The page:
Health & Medicine

VIDEO: New study says eating red meat increases risk of early death

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A new Harvard study found the risk of dying increases with eating any amount of red meat. (Photo by Michael C. Berch, via Wikimedia Commons.)

Vegetarians have something to hold over their meat-eating friends.

A new study from Harvard University suggests that eating red meat — practically any amount — increases your risk of early death.

According to Harvard, 37,698 men were studied for up to 22 years and 83,644 women were followed for up to 28 years. They were all free of cardiovascular disease and cancer when the study began. A combined 23,926 deaths were documented in both studies — 5,910 from cardiovascular disease and 9,464 from cancer.

Alarm Bells Ting Over Meat-Eating
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"One daily serving of unprocessed red meat (about the size of a deck of cards) was associated with a 13 percent increased risk of mortality, and one daily serving of processed red meat (one hot dog or two slices of bacon) was associated with a 20 percent increased risk," the university said in an article posted on its website.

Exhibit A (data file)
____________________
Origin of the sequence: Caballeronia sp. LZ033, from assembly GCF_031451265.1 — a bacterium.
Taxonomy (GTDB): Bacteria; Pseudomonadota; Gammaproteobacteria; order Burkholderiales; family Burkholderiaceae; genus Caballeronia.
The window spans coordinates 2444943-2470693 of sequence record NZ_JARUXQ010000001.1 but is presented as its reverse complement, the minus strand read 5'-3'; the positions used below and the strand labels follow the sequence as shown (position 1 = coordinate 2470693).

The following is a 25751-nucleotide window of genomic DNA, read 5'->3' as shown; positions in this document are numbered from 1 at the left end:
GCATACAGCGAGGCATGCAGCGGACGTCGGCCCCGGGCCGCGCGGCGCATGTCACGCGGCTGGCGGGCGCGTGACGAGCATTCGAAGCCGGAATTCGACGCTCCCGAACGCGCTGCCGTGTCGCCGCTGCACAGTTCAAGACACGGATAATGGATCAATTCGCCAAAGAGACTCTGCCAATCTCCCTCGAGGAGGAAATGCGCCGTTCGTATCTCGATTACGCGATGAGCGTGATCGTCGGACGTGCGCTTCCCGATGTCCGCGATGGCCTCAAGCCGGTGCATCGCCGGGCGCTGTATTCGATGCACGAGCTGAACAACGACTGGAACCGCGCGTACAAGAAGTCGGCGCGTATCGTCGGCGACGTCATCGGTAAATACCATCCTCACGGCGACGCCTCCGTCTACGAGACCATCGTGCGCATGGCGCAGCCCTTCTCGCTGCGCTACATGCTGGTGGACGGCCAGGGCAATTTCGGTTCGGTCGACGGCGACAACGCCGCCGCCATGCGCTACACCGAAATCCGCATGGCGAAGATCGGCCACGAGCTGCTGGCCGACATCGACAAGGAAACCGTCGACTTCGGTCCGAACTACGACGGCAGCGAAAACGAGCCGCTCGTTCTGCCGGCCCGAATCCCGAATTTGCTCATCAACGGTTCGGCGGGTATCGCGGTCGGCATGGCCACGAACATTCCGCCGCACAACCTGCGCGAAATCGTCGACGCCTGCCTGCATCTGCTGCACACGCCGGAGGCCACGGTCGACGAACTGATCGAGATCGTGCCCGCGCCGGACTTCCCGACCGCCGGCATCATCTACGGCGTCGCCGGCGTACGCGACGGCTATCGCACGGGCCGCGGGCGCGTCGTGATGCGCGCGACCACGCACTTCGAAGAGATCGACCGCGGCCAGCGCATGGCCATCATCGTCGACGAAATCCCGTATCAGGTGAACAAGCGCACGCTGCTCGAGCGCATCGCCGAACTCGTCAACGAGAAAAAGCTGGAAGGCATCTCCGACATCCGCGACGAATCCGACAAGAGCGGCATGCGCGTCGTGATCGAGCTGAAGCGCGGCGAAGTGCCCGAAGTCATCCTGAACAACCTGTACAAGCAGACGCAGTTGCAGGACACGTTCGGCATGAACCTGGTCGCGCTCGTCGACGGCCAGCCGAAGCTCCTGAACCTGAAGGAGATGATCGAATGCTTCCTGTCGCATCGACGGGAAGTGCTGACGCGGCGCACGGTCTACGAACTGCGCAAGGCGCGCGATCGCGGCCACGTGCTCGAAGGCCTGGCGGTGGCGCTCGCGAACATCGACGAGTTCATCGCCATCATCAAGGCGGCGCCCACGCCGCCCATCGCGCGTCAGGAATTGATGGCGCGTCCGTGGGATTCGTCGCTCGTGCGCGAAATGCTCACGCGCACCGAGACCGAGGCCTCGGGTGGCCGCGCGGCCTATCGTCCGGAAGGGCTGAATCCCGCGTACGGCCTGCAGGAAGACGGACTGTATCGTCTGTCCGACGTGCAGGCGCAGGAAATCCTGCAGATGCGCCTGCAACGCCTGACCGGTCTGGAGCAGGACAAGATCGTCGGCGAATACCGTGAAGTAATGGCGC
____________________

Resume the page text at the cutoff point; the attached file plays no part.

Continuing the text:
The study accounted for chronic disease risk factors such as age, body mass index, physical activity, and family history of heart disease or major cancers.

Excessive consumption of red meat has long been linked to adverse health conditions, but this is the first time research has been published that draws a negative conclusion from practically any consumption of red meat. It's also a massive study, examining tens of thousands of people over decades.

Canadian Dr. Karl Kabasele, a physician independent of the researchers, told the CBC the research also found that substituting other sources of protein, like fish, poultry, legumes or nuts, will reduce your risk of death between 7 and 19 percent.

Kabasele said because the research is so long-running and wide-ranging, it's extremely reliable.

"I think the message here is moderation. We, as a society, probably eat too much red meat if you look at the results of the study," he said. "It's really about balancing your sources of protein."

According to the Los Angeles Times, though, critics were quick to weigh in — among them the American Meat Institute.

It criticized the research for “relying on notoriously unreliable self-reporting about what was eaten and obtuse methods to apply statistical analysis to the data.”